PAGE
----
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Blackbirds top 2016 BTO Garden Pole
2nd June 2018
Blackbirds were the most commonly seen bird in gardens during 2016, according to the British Trust for Ornithology’s (BTO) Garden BirdWatch annual results. 90% of the 13,000 plus volunteer birdwatches encountered them in their gardens. Cold spells later in the year drove up numbers of redwings and red-listed song thrushes seen. Not all birds fared as well, with the year seeing the lowest ever numbers of greenfinch garden visitors.
BTO Garden BirdWatch’s weekly records allow them to track peaks and troughs of garden wildlife, and the annual results show a mixed picture for garden birds in 2016. The year started well, with a lot of bird activity and a bumper year for siskins, which were reported in 27% of gardens in March, compared to an average (of all previous years) of only 18%. The proceeding mild winter is likely to have helped overwinter survival, and high numbers of wrens and coal tits were seen in gardens early in the year.
Early summer was very wet, and it is believed that the rain had a detrimental effect on our breeding birds. We know that many birds suffered from a poor breeding season in 2016, and preliminary results of the BTO Nest Record Scheme show that 12% fewer blue tits fledged the nest compared to the five year average. From the summer onwards, there were fewer sightings of some commonly seen species such as blue tits and great tits in gardens and the BTO are interested to see whether numbers will recover in 2017.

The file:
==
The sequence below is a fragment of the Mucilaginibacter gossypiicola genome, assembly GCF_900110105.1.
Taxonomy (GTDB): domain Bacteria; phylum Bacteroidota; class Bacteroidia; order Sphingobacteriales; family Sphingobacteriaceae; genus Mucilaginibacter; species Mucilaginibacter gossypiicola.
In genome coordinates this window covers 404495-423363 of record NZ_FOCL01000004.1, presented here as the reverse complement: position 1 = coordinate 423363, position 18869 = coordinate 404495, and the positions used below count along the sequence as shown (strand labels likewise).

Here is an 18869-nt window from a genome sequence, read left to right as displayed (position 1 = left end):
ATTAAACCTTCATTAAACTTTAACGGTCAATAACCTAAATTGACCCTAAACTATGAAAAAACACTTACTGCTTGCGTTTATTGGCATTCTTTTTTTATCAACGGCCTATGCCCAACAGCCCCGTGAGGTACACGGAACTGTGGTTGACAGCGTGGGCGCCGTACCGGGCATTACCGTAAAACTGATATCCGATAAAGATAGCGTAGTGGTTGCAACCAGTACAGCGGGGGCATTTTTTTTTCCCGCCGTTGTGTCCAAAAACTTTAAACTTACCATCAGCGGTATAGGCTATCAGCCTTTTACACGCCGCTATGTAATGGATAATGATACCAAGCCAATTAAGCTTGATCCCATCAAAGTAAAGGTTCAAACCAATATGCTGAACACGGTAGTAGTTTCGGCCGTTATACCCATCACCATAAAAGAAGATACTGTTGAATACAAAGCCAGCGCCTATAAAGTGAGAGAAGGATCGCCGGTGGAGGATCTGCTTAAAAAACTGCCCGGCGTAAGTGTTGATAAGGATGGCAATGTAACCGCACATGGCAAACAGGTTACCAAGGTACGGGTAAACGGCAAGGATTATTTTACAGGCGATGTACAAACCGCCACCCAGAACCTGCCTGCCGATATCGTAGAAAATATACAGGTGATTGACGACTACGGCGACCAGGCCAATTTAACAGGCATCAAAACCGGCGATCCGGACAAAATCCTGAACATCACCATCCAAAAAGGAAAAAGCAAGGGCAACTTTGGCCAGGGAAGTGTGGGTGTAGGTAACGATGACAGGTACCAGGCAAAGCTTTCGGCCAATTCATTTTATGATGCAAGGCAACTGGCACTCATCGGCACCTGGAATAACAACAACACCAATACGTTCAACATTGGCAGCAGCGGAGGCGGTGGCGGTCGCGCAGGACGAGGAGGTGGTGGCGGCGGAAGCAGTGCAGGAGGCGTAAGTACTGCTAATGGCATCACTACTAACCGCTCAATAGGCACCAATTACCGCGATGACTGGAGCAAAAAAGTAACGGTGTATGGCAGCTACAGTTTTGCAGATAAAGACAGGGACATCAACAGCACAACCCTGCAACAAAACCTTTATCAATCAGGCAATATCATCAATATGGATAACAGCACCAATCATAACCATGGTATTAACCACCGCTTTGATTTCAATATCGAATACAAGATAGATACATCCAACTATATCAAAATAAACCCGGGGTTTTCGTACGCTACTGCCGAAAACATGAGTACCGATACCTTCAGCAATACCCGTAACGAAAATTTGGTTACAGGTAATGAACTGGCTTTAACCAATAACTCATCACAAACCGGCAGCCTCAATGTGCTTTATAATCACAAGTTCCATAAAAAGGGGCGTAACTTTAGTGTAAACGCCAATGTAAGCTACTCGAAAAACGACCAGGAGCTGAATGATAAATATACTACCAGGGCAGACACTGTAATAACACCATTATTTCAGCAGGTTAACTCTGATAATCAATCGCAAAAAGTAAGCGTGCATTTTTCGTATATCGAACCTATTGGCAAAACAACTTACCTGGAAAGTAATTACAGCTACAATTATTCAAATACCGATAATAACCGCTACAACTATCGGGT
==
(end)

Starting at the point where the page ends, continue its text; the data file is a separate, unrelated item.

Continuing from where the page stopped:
It was also a bad year for seeing greenfinches, a species which has been in severe decline. From October onwards counts dropped below one per garden on average for the first time. The main contributory factor in this decline is thought to be disease.
The winter gave some unexpected treats for Garden BirdWatchers as waxwings increased by 442% on 2015. It was also a great winter to see song thrushes, a red-listed species, which were seen more during this winter than they had been for the last five years. High numbers of mistle thrushes, (another red-listed species) and redwings were also reported, which could be due to the lack of natural food resources in the wider countryside, with more thrushes coming into gardens to find berries and fallen fruit. They were joined as always by blackbirds, which this year topped the tables, being reported in an average of 90% of gardens throughout the year.
Claire Boothby, Garden BirdWatch Development Officer, said “Spring is progressing, summer migrants are coming back to the UK and many birds are busy nesting. It’s a good time to start looking out for young blackbirds and robins, and to listen for the distinctive song of chiffchaffs. How will garden birds fare in 2017? We need your help to find out.”
Contact the BTO to find out more about Garden BirdWatch and how you can get involved.
T 01842 750050
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